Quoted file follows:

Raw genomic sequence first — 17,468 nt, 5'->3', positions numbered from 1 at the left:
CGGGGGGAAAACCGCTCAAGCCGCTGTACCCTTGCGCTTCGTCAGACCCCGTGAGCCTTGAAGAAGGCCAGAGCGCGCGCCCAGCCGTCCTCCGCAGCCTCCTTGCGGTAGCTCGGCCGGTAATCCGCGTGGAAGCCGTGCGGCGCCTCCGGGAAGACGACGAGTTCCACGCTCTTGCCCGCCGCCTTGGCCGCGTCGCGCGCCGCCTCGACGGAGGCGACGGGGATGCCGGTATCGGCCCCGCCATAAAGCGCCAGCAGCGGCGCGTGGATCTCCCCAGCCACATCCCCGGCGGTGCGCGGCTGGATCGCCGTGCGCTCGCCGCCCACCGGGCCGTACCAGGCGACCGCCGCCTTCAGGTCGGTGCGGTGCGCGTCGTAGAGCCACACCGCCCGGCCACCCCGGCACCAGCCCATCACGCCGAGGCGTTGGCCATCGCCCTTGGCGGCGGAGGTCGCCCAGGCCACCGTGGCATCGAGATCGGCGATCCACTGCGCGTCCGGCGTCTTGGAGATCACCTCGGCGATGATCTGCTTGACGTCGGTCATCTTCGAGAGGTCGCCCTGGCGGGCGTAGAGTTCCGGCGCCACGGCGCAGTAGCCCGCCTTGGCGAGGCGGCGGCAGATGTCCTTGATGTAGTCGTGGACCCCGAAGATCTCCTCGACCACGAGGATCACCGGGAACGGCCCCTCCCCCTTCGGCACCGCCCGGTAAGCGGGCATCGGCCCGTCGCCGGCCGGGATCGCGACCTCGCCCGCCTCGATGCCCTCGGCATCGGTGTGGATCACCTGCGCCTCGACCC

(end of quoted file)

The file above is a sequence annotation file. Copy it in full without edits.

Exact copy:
Raw genomic sequence first — 17,468 nt, 5'->3', positions numbered from 1 at the left:
CGGGGGGAAAACCGCTCAAGCCGCTGTACCCTTGCGCTTCGTCAGACCCCGTGAGCCTTGAAGAAGGCCAGAGCGCGCGCCCAGCCGTCCTCCGCAGCCTCCTTGCGGTAGCTCGGCCGGTAATCCGCGTGGAAGCCGTGCGGCGCCTCCGGGAAGACGACGAGTTCCACGCTCTTGCCCGCCGCCTTGGCCGCGTCGCGCGCCGCCTCGACGGAGGCGACGGGGATGCCGGTATCGGCCCCGCCATAAAGCGCCAGCAGCGGCGCGTGGATCTCCCCAGCCACATCCCCGGCGGTGCGCGGCTGGATCGCCGTGCGCTCGCCGCCCACCGGGCCGTACCAGGCGACCGCCGCCTTCAGGTCGGTGCGGTGCGCGTCGTAGAGCCACACCGCCCGGCCACCCCGGCACCAGCCCATCACGCCGAGGCGTTGGCCATCGCCCTTGGCGGCGGAGGTCGCCCAGGCCACCGTGGCATCGAGATCGGCGATCCACTGCGCGTCCGGCGTCTTGGAGATCACCTCGGCGATGATCTGCTTGACGTCGGTCATCTTCGAGAGGTCGCCCTGGCGGGCGTAGAGTTCCGGCGCCACGGCGCAGTAGCCCGCCTTGGCGAGGCGGCGGCAGATGTCCTTGATGTAGTCGTGGACCCCGAAGATCTCCTCGACCACGAGGATCACCGGGAACGGCCCCTCCCCCTTCGGCACCGCCCGGTAAGCGGGCATCGGCCCGTCGCCGGCCGGGATCGCGACCTCGCCCGCCTCGATGCCCTCGGCATCGGTGTGGATCACCTGCGCCTCGACCC